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Monday, March 13, 2017

Prostate cancer - the second most common cancer among men.

Prostate cancer is the second most common cancer among American men

Medically Reviewed by Robert Jasmer, MD

What Is Prostate Cancer?

        Cancer is a disease characterized by the out-of-control growth of abnormal cells, which may invade healthy cells in the body.

As its name suggests, prostate cancer is one that starts in the prostate, a walnut-sized gland in men that's located below the bladder and in front of the rectum.

The prostate surrounds the urethra and produces prostate fluid, which is part of semen.

Prostate cancer often progress very slowly, though in some cases it can be quite aggressive.

In its early stages, it usually doesn't cause any symptoms.
However, there are numerous possible symptoms in the later stages of the disease, including urination issues, painful ejaculation, and constant pain in the back, hips, or pelvis.
Prevalence and Demographics

After skin cancer, prostate cancer is the most common cancer in American men, affecting one in seven men (about 14 percent), according to the American Cancer Society (ACS).

Though only one in 38 men will die from the disease, it's second only to lung cancer in terms of cancer deaths among men.

The ACS further estimates that there will be some 220,800 new cases of prostate cancer and about 27,540 prostate cancer deaths in the United States in 2015.

Prostate cancer doesn't affect all races and ethnicity equally.

In 2011, African-American men had the highest prevalence rates of prostate cancer, according to the Centers for Disease Control and Prevention (CDC).

White men had the second highest prevalence rates of prostate cancer in 2011, followed by Hispanic, Asian and Pacific Islander, and finally, American Indian and Alaska Native men.

According to the CDC, African-American men were also the most likely to die from prostate cancer, followed by white, Hispanic, American Indian and Alaska Native, and Asian and Pacific Islander.

How Prostate Cancer Develops

Various genes oversee the life and death of cells.

For instance, oncogenes help direct the growth and division of cells, while tumor suppressor genes play a key role in keeping cell division in check and promoting apoptosis, or programmed cell death.

Changes or mutations in the DNA of prostate cells may alter the expression or behavior of these and other genes, causing the cells to stay alive longer than they should, and experience accelerated growth and division.

These abnormal cells accumulate to form a tumor, which can invade nearby tissue. The cancer cells can also spread to other parts of the body, or metastasize, causing cancer in other tissues.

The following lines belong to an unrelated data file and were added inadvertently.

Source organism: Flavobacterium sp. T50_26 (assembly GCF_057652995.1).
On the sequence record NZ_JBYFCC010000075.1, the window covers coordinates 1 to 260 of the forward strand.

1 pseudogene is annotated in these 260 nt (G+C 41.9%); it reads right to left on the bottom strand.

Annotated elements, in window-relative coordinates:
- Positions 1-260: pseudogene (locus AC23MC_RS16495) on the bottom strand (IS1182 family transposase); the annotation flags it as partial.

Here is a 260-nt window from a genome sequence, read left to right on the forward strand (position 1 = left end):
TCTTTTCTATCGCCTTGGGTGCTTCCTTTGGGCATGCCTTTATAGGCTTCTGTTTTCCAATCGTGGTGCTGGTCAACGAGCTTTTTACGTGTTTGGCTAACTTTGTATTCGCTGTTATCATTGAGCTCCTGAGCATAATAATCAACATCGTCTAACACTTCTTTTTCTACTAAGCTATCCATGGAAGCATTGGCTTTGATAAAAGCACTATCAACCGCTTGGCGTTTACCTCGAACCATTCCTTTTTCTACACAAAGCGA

Though there are several types of cells in the prostate, almost all prostate cancers develop from gland cells, which produce the prostate fluid.

It's unknown what, exactly, causes the DNA mutations in cells that can lead to prostate cancer.

However, scientists have identified risk factors for the disease.
Risk Factors

Aside from race (described above), there are numerous other risk factors for prostate cancer, most notably age and family history.

A man's risk of prostate cancer increases with age. The average age of prostate cancer diagnosis in the United State is 69, and more than 65 percent of all prostate cancer diagnoses occur in men over age 65, according to the Prostate Cancer Foundation (PCF).

Prostate cancer appears to run in families, suggesting a hereditary basis for some cancer development. Men are two to three times more likely to develop prostate cancer if they have fathers, brothers, or sons who have prostate cancer, according to the CDC.

Additionally, men who have mutations in eight specific genes — including BRCA1 and BRCA2, which are known to increase women's risk of breast and ovarian cancers — have an increased risk of advanced (aggressive) familial pancreatic cancer, according to a 2014 report in the British Journal of Cancer.

Other probable risk factors include obesity and a diet high in saturated fat.

What I need to know about Prostate Problems; National Kidney and Urologic Diseases Information Clearinghouse (NKUDIC).
How many men get prostate cancer?; American Cancer Society.
Prostate Cancer Rates by Race and Ethnicity; CDC.
What is prostate cancer?; American Cancer Society.
Do we know what causes prostate cancer?; American Cancer Society.
Leongamornlert et al. (2014). "Frequent germline deleterious mutations in DNA repair genes in familial prostate cancer cases are associated with advanced disease." British Journal of Cancer.
Prostate Cancer Risk Factors; Prostate Cancer Foundation.
Risk Factors for Prostate Cancer Development; National Cancer Institute.

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